A Remarkable Absorption Window

Pure water is clear, but it is most transparent for blue-green wavelengths of light. The color of a body of water arises primarily from reflecting the sky, leading to the changing appearance of a lake or ocean view with the time of day and weather conditions. The clarity of water in the visible part of the electromagnetic spectrum is especially dramatic when considering water’s absorption coefficient as a function of frequency. On either side of the narrow visible spectrum, water absorbs between 10 million and 1 billion times more strongly than it does for the colors of light that we can see. This remarkable absorption window, originating from the energy levels inherent in water molecules, not only allows us to see but enhances the beauty of what we see.5

In the expression of Francis Bacon, “The whole world works together in the service of man.”6 The finely tuned attributes of water and light that allow life to exist are well documented.7,8 For humans, however, life is about more than just being physically alive. Our sense of beauty, as perceived in the interaction of water with light, brings to us a joy that heightens our experience of life. Intelligent design is seen not only in natural phenomena that have a low probability of happening by chance, but also in masterful strokes of design, providing beauty and aesthetic enjoyment from nature’s palette to refresh our spirits and enchant our hearts.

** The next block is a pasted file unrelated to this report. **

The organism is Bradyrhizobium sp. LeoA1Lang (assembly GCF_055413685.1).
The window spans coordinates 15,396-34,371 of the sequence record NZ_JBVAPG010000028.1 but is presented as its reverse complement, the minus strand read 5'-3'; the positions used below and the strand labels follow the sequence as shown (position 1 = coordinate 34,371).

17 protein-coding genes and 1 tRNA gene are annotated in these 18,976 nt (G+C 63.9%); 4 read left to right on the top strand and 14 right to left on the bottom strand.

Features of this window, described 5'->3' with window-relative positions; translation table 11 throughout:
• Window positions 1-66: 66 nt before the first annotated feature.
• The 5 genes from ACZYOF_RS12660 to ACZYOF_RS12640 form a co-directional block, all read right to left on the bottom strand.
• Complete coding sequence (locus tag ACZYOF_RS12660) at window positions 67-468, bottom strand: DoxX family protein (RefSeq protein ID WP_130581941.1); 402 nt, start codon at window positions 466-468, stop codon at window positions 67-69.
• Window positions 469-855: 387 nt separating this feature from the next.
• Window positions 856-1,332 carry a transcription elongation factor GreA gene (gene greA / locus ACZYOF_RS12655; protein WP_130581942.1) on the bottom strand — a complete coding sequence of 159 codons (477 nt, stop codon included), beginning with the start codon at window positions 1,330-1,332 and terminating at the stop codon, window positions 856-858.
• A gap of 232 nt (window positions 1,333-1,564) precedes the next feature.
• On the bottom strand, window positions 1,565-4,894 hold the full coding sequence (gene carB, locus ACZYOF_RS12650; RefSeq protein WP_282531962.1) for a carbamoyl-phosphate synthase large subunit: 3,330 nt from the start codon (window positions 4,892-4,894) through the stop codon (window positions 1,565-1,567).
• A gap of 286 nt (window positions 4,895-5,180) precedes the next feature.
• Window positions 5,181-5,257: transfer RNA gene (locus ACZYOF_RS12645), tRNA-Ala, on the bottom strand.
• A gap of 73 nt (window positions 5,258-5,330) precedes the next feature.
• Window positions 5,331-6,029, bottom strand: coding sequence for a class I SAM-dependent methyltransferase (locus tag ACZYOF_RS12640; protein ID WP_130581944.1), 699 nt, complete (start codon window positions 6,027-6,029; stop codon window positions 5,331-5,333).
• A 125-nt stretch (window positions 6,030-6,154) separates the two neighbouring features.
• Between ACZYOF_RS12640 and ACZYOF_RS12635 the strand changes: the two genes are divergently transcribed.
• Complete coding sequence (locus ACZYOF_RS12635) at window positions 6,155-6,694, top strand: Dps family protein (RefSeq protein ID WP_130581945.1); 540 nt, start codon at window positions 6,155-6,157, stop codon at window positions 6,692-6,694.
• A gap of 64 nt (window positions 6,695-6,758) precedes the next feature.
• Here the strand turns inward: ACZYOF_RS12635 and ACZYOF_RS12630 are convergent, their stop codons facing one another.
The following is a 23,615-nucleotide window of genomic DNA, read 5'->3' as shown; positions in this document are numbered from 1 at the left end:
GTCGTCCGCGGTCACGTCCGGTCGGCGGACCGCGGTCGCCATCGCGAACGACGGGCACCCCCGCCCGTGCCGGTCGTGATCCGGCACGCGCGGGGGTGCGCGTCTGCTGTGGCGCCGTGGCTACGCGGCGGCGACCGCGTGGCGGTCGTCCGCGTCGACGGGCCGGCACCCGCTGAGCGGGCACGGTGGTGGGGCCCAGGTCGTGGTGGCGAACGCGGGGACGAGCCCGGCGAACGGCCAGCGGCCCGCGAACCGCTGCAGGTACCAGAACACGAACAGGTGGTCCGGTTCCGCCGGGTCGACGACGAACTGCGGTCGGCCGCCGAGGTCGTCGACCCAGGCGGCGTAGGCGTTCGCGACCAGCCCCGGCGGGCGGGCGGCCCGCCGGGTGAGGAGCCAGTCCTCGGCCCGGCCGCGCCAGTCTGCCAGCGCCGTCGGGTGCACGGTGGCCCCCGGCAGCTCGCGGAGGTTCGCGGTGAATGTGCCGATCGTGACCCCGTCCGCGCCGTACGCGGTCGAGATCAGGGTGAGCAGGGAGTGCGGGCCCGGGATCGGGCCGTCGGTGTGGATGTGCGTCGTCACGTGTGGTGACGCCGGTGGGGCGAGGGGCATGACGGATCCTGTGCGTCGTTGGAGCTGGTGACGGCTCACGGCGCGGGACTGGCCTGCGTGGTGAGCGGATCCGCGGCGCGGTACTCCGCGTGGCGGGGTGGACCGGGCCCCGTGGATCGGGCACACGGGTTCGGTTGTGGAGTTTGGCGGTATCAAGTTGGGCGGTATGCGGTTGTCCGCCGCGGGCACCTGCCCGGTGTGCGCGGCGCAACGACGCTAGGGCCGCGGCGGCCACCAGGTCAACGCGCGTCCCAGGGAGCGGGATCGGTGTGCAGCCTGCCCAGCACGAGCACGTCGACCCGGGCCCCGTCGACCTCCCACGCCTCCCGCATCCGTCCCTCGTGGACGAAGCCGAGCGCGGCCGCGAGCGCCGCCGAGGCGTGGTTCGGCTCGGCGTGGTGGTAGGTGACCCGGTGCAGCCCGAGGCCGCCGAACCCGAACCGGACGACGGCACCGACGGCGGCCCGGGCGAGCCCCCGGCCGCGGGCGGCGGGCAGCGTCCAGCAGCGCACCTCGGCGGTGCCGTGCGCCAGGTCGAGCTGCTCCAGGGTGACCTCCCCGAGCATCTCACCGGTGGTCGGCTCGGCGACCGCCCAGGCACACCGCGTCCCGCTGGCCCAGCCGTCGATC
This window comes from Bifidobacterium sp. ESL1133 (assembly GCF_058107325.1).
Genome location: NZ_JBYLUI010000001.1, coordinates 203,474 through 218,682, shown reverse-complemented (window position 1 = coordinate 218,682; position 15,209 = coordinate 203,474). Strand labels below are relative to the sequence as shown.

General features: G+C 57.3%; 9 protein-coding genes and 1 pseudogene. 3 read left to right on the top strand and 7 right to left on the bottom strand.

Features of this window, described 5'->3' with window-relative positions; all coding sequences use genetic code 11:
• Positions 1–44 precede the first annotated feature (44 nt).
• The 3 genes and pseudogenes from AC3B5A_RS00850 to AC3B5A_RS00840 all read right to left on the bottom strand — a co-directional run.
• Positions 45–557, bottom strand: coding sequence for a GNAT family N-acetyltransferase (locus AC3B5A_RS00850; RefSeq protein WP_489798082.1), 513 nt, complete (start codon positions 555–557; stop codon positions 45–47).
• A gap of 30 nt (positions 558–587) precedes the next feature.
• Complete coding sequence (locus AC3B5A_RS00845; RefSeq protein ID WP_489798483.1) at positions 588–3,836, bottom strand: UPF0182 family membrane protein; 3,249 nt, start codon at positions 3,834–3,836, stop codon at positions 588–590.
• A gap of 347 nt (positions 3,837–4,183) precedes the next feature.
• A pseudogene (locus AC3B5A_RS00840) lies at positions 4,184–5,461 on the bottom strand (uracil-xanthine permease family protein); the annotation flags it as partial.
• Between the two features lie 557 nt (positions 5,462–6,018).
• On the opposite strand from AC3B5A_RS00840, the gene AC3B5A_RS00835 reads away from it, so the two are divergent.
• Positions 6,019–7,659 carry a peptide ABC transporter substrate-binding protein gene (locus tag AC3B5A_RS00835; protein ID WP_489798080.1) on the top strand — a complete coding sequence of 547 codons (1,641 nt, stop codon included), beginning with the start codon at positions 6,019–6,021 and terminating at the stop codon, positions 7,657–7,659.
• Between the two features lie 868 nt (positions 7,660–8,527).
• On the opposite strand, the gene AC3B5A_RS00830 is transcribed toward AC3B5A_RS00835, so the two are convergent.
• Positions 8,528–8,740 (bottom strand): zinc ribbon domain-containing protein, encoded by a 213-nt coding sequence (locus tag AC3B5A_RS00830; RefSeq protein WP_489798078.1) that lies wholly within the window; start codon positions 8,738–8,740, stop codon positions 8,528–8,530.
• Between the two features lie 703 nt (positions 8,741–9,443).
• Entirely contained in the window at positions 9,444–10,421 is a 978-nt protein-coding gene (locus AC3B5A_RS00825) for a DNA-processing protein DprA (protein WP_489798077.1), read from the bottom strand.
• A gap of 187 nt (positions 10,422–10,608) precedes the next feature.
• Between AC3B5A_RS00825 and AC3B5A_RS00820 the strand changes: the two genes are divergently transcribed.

1. George MacDonald, What’s Mine’s Mine, (Eureka, CA, Sunrise Books, 1994; Kegan Paul/Harper, 1886), 394.
  2. C. S. Lewis, The Voyage of the Dawn Treader, (New York, HarperCollins, 1994, 1952), 229.
  3. Revelation 22:1 (ESV).
  4. David K. Lynch and William Livingston, Color and Light in Nature, (Cambridge University Press, 1995).
  5. John D. Jackson, Classical Electrodynamics, 2nd ed. (New York: John Wiley & Sons, 1975), 290–291.
  6. Francis Bacon (1561–1626). The Wisdom of the Ancients. 1609; .